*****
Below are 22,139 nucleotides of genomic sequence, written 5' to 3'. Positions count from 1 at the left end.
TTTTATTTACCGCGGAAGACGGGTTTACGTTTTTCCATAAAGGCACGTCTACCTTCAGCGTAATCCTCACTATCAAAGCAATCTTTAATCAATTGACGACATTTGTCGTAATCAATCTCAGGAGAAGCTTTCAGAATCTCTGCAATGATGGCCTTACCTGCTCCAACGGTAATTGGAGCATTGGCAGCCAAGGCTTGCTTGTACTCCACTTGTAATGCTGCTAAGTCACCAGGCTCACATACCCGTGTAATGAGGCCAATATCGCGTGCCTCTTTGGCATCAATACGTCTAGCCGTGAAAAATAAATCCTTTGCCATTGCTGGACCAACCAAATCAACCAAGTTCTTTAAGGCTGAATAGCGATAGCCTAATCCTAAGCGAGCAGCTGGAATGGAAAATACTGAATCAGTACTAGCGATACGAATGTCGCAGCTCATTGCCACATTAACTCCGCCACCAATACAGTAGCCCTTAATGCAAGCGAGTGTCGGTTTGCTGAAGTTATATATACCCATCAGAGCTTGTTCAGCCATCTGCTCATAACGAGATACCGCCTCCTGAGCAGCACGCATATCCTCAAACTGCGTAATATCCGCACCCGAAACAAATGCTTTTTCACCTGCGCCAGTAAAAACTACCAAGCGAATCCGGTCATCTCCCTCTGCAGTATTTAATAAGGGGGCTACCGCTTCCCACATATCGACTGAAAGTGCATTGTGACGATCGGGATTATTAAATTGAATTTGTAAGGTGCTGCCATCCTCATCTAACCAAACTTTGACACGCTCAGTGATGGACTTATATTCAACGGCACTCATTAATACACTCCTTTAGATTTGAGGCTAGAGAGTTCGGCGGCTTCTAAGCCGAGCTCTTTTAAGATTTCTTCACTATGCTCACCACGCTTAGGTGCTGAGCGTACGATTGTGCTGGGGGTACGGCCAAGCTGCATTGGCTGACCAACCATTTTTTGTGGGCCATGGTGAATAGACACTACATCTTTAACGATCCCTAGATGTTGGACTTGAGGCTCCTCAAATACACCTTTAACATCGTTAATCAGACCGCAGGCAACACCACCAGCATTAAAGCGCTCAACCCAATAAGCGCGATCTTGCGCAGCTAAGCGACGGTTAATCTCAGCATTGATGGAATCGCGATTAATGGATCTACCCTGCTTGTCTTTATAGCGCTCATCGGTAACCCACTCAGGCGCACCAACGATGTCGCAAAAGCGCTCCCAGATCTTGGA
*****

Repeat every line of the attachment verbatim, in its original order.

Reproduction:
Below are 22,139 nucleotides of genomic sequence, written 5' to 3'. Positions count from 1 at the left end.
TTTTATTTACCGCGGAAGACGGGTTTACGTTTTTCCATAAAGGCACGTCTACCTTCAGCGTAATCCTCACTATCAAAGCAATCTTTAATCAATTGACGACATTTGTCGTAATCAATCTCAGGAGAAGCTTTCAGAATCTCTGCAATGATGGCCTTACCTGCTCCAACGGTAATTGGAGCATTGGCAGCCAAGGCTTGCTTGTACTCCACTTGTAATGCTGCTAAGTCACCAGGCTCACATACCCGTGTAATGAGGCCAATATCGCGTGCCTCTTTGGCATCAATACGTCTAGCCGTGAAAAATAAATCCTTTGCCATTGCTGGACCAACCAAATCAACCAAGTTCTTTAAGGCTGAATAGCGATAGCCTAATCCTAAGCGAGCAGCTGGAATGGAAAATACTGAATCAGTACTAGCGATACGAATGTCGCAGCTCATTGCCACATTAACTCCGCCACCAATACAGTAGCCCTTAATGCAAGCGAGTGTCGGTTTGCTGAAGTTATATATACCCATCAGAGCTTGTTCAGCCATCTGCTCATAACGAGATACCGCCTCCTGAGCAGCACGCATATCCTCAAACTGCGTAATATCCGCACCCGAAACAAATGCTTTTTCACCTGCGCCAGTAAAAACTACCAAGCGAATCCGGTCATCTCCCTCTGCAGTATTTAATAAGGGGGCTACCGCTTCCCACATATCGACTGAAAGTGCATTGTGACGATCGGGATTATTAAATTGAATTTGTAAGGTGCTGCCATCCTCATCTAACCAAACTTTGACACGCTCAGTGATGGACTTATATTCAACGGCACTCATTAATACACTCCTTTAGATTTGAGGCTAGAGAGTTCGGCGGCTTCTAAGCCGAGCTCTTTTAAGATTTCTTCACTATGCTCACCACGCTTAGGTGCTGAGCGTACGATTGTGCTGGGGGTACGGCCAAGCTGCATTGGCTGACCAACCATTTTTTGTGGGCCATGGTGAATAGACACTACATCTTTAACGATCCCTAGATGTTGGACTTGAGGCTCCTCAAATACACCTTTAACATCGTTAATCAGACCGCAGGCAACACCACCAGCATTAAAGCGCTCAACCCAATAAGCGCGATCTTGCGCAGCTAAGCGACGGTTAATCTCAGCATTGATGGAATCGCGATTAATGGATCTACCCTGCTTGTCTTTATAGCGCTCATCGGTAACCCACTCAGGCGCACCAACGATGTCGCAAAAGCGCTCCCAGATCTTGGA